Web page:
Representing a code fragment as a syntax tree introduces a wide range of embedding techniques divided into explicit and implicit approaches. Explicit approaches construct the vector from software metrics values (metrics-review; caliskan2015anonymizing) capturing lexical, syntactical, architectural and other properties. The resulting vectors are quite easy to build and comprehend: observing these values may provide a clear understanding of why this particular code fragment is considered to be anomalous. However, it is always a challenge to choose which metrics to include (for example, (Varela-source-code-metrics) describes almost 300 metrics), especially when we are trying to search for anomalies of an unknown nature. Implicit approaches use features such as N-grams of token types, syntax trees hashing (jiang2007deckard; chilowicz2009syntax), syntax trees encoding (peng2015building)

, the latent vector of a neural network autoencoder 

(Tufano-DL-bytecode-and-AST) and other distributed code representations (code2vec-overview). These vectors usually lack in interpretability but have proven themselves to be capable of capturing complex code properties, including semantic dependencies.

Described methods are also applicable to other available representations of Kotlin source code mentioned before: a list of LLVM bytcode instructions, a JavaScript syntax tree, and an intermediate representation (IR).

4. The proposed method

In this study, we perform a search for code anomalies in Kotlin programs that are written specifically for the JVM, since it comprises the majority of code written in Kotlin. We analyze these programs in the form of syntax trees and sequences of bytecode instructions (other representations mentioned above are available only for JavaScript and LLVM platforms).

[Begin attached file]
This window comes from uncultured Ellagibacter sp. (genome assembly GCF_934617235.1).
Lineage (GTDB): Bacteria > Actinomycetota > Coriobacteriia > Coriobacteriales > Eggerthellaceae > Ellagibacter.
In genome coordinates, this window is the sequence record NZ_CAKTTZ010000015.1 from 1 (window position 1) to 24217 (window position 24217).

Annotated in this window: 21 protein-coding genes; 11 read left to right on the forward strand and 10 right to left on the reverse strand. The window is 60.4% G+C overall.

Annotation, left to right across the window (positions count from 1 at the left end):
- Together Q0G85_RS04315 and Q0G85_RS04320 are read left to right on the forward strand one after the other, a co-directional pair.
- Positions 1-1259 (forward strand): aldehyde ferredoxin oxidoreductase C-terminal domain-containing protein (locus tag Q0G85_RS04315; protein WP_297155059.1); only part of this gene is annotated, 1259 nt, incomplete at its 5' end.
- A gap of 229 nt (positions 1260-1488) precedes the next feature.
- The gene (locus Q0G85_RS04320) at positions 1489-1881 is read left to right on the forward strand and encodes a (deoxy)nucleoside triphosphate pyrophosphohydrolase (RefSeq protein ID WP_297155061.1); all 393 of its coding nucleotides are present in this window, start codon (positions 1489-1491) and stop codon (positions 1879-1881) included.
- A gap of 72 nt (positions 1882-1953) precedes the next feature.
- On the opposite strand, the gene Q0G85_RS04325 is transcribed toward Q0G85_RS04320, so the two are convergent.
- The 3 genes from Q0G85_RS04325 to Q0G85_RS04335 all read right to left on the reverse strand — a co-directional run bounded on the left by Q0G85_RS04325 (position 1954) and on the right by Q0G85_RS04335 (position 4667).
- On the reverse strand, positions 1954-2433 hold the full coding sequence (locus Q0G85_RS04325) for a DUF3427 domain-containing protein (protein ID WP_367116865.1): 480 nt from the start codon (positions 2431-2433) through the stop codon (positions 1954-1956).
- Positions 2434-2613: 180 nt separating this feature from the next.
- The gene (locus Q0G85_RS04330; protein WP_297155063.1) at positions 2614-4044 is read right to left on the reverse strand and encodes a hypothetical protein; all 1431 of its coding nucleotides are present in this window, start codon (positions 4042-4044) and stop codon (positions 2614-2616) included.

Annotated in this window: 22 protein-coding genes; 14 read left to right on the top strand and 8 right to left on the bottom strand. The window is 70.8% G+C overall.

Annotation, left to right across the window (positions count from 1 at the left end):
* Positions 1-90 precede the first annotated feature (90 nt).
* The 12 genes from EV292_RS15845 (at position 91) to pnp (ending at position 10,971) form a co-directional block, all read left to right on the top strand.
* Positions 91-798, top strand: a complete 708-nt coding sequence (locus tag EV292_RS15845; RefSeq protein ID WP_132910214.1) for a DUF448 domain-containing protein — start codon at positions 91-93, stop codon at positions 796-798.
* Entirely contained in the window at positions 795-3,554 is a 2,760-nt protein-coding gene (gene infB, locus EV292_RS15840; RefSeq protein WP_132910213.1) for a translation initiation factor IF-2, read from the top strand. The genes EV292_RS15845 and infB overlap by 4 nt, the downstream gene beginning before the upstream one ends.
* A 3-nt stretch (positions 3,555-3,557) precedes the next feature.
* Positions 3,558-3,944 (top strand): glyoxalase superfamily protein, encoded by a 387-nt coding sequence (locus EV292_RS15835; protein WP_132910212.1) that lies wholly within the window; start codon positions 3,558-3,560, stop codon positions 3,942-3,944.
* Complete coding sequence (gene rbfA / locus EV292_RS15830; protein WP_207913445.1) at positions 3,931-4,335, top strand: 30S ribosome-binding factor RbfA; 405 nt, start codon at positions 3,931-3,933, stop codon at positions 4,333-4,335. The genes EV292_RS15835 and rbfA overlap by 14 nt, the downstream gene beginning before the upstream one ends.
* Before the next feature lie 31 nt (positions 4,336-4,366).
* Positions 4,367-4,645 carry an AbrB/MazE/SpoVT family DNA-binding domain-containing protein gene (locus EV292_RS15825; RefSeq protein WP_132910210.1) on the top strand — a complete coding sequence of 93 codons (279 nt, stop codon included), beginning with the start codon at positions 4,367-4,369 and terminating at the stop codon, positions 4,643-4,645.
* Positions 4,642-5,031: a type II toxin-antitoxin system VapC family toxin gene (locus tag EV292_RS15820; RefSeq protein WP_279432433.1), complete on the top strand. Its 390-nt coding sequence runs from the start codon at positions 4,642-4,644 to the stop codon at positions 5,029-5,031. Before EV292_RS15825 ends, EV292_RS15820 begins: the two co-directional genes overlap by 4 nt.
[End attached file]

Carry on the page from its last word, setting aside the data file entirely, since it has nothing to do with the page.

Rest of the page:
Our goal is to detect two types of anomalies: syntax tree anomalies and compiler-induced anomalies. A syntax tree anomaly is a code fragment that is written in some way that is not typical for the programming language community. It could have abnormal complexity, be composed of sophisticated code constructs or in any other way differs from the rest of the code written in this language.

A compiler-induced anomaly is a code fragment that is not an anomaly in the syntax tree form but is an anomaly in the bytecode or vice versa. We choose to call them compiler-induced because their anomalous nature is revealed only after their bytecode is obtained and analyzed. We should note, though, that this wording does not imply any negative connotation: for instance, if the compiler does a good optimizing job and turns anomalous source code into non-anomalous bytecode, this is still an unexpected behavior and, therefore, an anomaly.

Figure 1. Overview of the proposed method for extraction and assessment of anomalies

4.1. Dataset

4.1.1. Source code and syntax trees

To collect a large dataset, we cloned GitHub repositories that were created before March 2018, stated Kotlin as their main language, and were not forks of some other projects. That resulted in 47,751 repositories containing 932,548 source files with 4,044,790 unique functions. The collected source code was transformed into syntax trees using the parser module of the Kotlin compiler.

For the syntax trees code representation, we decided to use functions as code units. This allows us to simplify further analysis of detected anomalies, whether it is an expert assessment or a performance test. A function is an isolated unit of code, which is convenient if an anomalous fragment is to be analyzed by a compiler test because we only need to load the classes used in the function and to provide the input data it requires. Also, it will be easier for experts to analyze the function’s code due to its isolation.

4.1.2. Bytecode

To detect compiler-induced anomalies we require both syntax tree and bytecode representations. GitHub supports publication of the project’s builds packages which allows the direct collection of bytecode. Even though the dataset we collect in this way is relatively small, that kind of extraction approach is highly convenient because it allows us to collect the bytecode produced by its developers instead of figuring out the correct environment for each project and building them ourselves. We managed to obtain 41,226 compiled class files, which we then transformed into lists of JVM instructions.